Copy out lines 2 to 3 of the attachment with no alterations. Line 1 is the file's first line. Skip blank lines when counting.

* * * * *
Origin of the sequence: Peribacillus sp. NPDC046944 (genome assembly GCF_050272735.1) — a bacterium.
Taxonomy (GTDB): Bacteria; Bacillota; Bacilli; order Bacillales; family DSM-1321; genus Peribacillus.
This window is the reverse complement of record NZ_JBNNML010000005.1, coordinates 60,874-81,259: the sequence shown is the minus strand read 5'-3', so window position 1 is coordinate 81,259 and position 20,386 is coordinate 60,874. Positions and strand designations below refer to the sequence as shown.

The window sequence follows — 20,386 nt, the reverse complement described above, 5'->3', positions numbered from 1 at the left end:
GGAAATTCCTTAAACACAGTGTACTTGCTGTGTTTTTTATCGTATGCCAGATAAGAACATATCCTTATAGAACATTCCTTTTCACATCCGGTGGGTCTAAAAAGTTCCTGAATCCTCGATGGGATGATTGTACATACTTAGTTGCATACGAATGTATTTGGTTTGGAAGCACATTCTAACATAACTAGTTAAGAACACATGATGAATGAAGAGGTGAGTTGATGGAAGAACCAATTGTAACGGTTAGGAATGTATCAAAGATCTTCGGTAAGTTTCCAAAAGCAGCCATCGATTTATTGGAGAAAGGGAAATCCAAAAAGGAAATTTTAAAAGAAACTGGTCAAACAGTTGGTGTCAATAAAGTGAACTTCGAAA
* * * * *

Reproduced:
Taxonomy (GTDB): Bacteria; Bacillota; Bacilli; order Bacillales; family DSM-1321; genus Peribacillus.
This window is the reverse complement of record NZ_JBNNML010000005.1, coordinates 60,874-81,259: the sequence shown is the minus strand read 5'-3', so window position 1 is coordinate 81,259 and position 20,386 is coordinate 60,874. Positions and strand designations below refer to the sequence as shown.